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Oh hey, the new NZXT Function keyboards are pretty good

NZXT’s first gaming keyboards are quality peripherals with hot-swappable mechanical switches

The NZXT Function full-size, tenkeyless and mini-TKL gaming keyboards on a desk.
Image credit: Rock Paper Shotgun

PC component makers NZXT continue expanding beyond the confines of cases, having just launched two lots of desktop peripherals: the Function mechanical keyboard series, and the Lift gaming mouse. Thanks to a shipping slip-up I’ve only been getting acquainted with the Function family, but so far its three models have proven to be adept at games and typing alike – with a big bonus for customisation in the form of easily hot-swappable switches.

If you don’t count the NZXT Shine 3, which you shouldn’t because it was just the Ducky Shine 3 with an NZXT badge on it, these three comprise NZXT’s first crack at proper mechanical keyboard-making. Having made another peripheral debut last year with the Capsule, one of the best gaming microphones around, NZXT have gone for a diversified lineup: there’s the full-size Function (£130 / $150), the Function Tenkeyless (£110 / $130), and the Function MiniTKL (£100 / $120), which is more or less a 75% keyboard with an extra column of keys on the right edge. None are particularly cheap, but they’re not too pricey either, including by the standards of the very best gaming keyboards on the market.

Besides, each provides a decent smattering of features for the money. All three are fully programmable via the NZXT CAM app, with macro support, and you can also use this software to customise the RGB backlighting on a per-key basis. Or, you can just switch between colours and effects using the Function keys, though my favourite setting is the default: a cool, solid, non-distracting pale blue.

The full trio also share a set of unusually side-mounted controls on the left: a volume wheel, a mute button, a Windows key lock button and a lighting brightness switch. As a serial fidgeter I’ve repeatedly disabled the Windows key by accident when going to shuffle the Function MiniTKL around, but the thinking behind this positioning is sound. If you’re right-handed, they can be pressed (or spun, in the wheel’s case) without ungripping your mouse.

An NZXT Function gaming keyboard in the process of having its WASD key switches hot-swapped. Several removed keycaps and switches sit next to the keyboard, alongside some tools.
Image credit: Rock Paper Shotgun

The real party trick, though, is hot-swappable mechanical switches. Most keyboards, as well as a lot of build-it-yourself keyboard kits, end up with the switches soldered in; hot-swappable switches, like the ones in the Function series, can be pulled out and slotted back in at will. It’s easy to do with the included tools, and makes these keyboards a bit more flexible for the future, as you’re not stuck with whichever switch comes as standard. Here, it’s the linear, non-clicky Gateron Red switches, which I could almost effortlessly yank out and replace with the Vissles VS II switches from a nearby Vissles V84. If you don’t have a spare keyboard to cannibalise, replacement switches are readily available from the likes of Amazon and Overclockers.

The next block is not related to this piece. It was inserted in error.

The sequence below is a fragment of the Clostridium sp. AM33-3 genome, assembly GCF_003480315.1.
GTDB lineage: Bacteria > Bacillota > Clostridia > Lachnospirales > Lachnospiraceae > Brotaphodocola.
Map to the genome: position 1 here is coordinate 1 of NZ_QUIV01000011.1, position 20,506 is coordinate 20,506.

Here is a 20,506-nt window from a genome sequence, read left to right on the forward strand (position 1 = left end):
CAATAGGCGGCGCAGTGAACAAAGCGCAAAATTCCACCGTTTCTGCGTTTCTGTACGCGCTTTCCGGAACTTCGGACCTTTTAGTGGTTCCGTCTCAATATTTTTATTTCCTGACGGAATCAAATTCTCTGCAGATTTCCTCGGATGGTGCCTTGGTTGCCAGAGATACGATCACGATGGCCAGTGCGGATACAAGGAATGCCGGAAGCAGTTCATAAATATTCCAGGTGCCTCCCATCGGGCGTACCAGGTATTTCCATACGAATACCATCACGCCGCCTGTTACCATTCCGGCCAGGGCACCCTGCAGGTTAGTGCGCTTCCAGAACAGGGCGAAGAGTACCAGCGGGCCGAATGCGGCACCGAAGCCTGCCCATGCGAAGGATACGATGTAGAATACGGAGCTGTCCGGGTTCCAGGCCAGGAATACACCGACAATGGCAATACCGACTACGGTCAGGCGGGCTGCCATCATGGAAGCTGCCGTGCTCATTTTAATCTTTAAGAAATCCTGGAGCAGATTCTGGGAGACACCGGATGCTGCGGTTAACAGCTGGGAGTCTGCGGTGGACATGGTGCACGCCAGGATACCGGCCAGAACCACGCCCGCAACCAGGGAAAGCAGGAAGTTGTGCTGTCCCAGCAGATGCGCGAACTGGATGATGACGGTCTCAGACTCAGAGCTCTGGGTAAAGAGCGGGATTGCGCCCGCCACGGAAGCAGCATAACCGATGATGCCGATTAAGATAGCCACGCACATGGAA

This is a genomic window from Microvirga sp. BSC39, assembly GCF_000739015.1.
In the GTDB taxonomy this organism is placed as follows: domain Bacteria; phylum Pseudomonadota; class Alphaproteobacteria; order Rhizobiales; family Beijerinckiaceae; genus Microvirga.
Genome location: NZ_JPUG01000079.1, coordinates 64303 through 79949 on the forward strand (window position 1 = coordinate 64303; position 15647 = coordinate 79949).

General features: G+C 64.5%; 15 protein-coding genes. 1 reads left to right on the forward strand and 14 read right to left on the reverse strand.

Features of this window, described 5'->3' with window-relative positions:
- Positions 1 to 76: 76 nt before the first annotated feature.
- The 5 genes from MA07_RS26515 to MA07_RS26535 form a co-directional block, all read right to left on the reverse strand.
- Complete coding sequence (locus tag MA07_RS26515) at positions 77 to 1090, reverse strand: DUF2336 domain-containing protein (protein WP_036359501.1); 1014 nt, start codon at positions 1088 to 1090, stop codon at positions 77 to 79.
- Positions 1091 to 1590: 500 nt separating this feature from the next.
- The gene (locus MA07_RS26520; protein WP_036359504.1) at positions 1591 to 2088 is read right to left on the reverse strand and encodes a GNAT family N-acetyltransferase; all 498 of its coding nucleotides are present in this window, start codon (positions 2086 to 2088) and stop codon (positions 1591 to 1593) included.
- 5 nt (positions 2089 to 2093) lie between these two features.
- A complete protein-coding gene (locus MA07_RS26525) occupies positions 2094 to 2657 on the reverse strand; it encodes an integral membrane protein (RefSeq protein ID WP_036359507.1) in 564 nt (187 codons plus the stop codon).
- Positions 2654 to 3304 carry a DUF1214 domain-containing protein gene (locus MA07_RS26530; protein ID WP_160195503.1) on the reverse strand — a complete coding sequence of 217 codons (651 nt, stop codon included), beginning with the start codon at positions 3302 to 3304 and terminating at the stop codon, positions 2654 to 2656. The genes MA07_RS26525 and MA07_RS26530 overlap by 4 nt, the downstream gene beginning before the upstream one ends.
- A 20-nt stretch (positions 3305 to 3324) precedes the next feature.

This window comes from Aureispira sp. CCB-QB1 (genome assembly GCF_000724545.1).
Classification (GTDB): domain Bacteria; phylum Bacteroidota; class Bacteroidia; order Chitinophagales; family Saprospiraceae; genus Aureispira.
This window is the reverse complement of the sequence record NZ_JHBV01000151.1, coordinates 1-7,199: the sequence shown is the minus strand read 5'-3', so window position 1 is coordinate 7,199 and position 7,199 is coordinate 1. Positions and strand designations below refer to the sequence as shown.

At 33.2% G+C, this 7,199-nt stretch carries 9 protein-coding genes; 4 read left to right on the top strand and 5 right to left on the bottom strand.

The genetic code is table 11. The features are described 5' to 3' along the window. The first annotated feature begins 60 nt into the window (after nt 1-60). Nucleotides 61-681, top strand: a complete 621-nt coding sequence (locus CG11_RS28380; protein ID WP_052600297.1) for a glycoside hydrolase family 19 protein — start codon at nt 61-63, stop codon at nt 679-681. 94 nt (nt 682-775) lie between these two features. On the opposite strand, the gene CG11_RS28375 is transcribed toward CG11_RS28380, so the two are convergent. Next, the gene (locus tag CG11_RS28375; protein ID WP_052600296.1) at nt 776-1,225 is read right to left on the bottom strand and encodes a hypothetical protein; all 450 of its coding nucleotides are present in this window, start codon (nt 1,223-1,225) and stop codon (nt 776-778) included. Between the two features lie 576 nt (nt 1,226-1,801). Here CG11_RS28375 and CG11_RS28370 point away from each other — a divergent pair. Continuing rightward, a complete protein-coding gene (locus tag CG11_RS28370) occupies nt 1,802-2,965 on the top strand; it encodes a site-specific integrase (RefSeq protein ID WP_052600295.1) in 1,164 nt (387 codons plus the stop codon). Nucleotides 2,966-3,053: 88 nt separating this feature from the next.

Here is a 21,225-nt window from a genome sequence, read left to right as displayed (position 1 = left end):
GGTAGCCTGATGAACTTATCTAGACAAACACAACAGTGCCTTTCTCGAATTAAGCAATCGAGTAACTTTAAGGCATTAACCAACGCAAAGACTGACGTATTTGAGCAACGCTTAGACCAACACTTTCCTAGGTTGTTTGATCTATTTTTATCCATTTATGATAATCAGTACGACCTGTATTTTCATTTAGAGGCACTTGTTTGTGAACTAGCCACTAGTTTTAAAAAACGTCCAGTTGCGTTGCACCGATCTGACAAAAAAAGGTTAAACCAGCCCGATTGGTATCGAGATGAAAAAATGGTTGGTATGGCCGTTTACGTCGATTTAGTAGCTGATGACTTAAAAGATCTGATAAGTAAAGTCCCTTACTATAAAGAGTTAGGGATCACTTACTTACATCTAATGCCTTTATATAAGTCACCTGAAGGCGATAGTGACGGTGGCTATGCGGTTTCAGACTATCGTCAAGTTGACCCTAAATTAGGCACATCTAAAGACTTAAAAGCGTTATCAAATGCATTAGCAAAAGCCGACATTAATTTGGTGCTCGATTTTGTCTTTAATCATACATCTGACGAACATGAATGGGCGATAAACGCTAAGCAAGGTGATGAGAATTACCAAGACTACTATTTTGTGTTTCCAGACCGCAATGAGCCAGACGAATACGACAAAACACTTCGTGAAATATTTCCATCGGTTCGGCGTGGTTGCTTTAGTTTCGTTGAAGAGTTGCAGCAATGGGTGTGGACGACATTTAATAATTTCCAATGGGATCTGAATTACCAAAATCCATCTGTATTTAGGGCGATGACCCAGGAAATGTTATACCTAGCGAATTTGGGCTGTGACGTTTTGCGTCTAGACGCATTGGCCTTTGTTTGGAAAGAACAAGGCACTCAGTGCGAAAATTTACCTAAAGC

All that said, the default switches aren’t bad – they’re nimble, responsive and not too loud, just like Cherry MX Reds – and the keycaps have that slightly more substantial feel that’s often missing from cheap mech boards. All three models are built mostly from plastic, but this too feels textured and robust. Together with some sharp design work (literally, on the corners), the Function keyboards both look and feel commendably grown-up.

I wouldn’t have complained if NZXT decided to break the clean aesthetic with, say, some USB pass-through ports, and it’s a bit annoying that only the full-size Function keyboard gets a Caps Lock indicator light. Some of us don’t always default to Shift for caps! We exist! Although, the smaller models aren’t forgotten runts. I quickly came to appreciate how the MiniTKL makes room for a double-height Enter key, unlike a lot of 75% keyboards, and while its model-specific NZXT key is initially a jobless filler key, a quick trip into NZXT CAM turns it into a useful macro activator. Its one other difference is harder to turn into an advantage: it’s the only one that doesn’t come with a wrist rest.

The side buttons on an NZXT Function Mini-TKL gaming keyboard.

Nonetheless, the Function MiniTKL is the version I’ve been using the most. As far as hot-swappable keyboards go, I personally prefer the feel of the Vissles V84, though that’s not available in the more UK-friendly ISO layout like NZXT’s boards are. Both will serve you well, as will the bigger Function and Function Tenkeyless, if you want to dip a toe in keyboard customisation without the commitment of a full DIY kit.

All three should be available by the time you’re reading this; NZXT tell me the Lift mouse will go on sale in “2-3 weeks” time, costing £40 / $60.

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About the Author
James Archer avatar

James Archer

Hardware Editor

James had previously hung around beneath the RPS treehouse as a freelancer, before being told to drop the pine cones and climb up to become hardware editor. He has over a decade’s experience in testing/writing about tech and games, something you can probably tell from his hairline.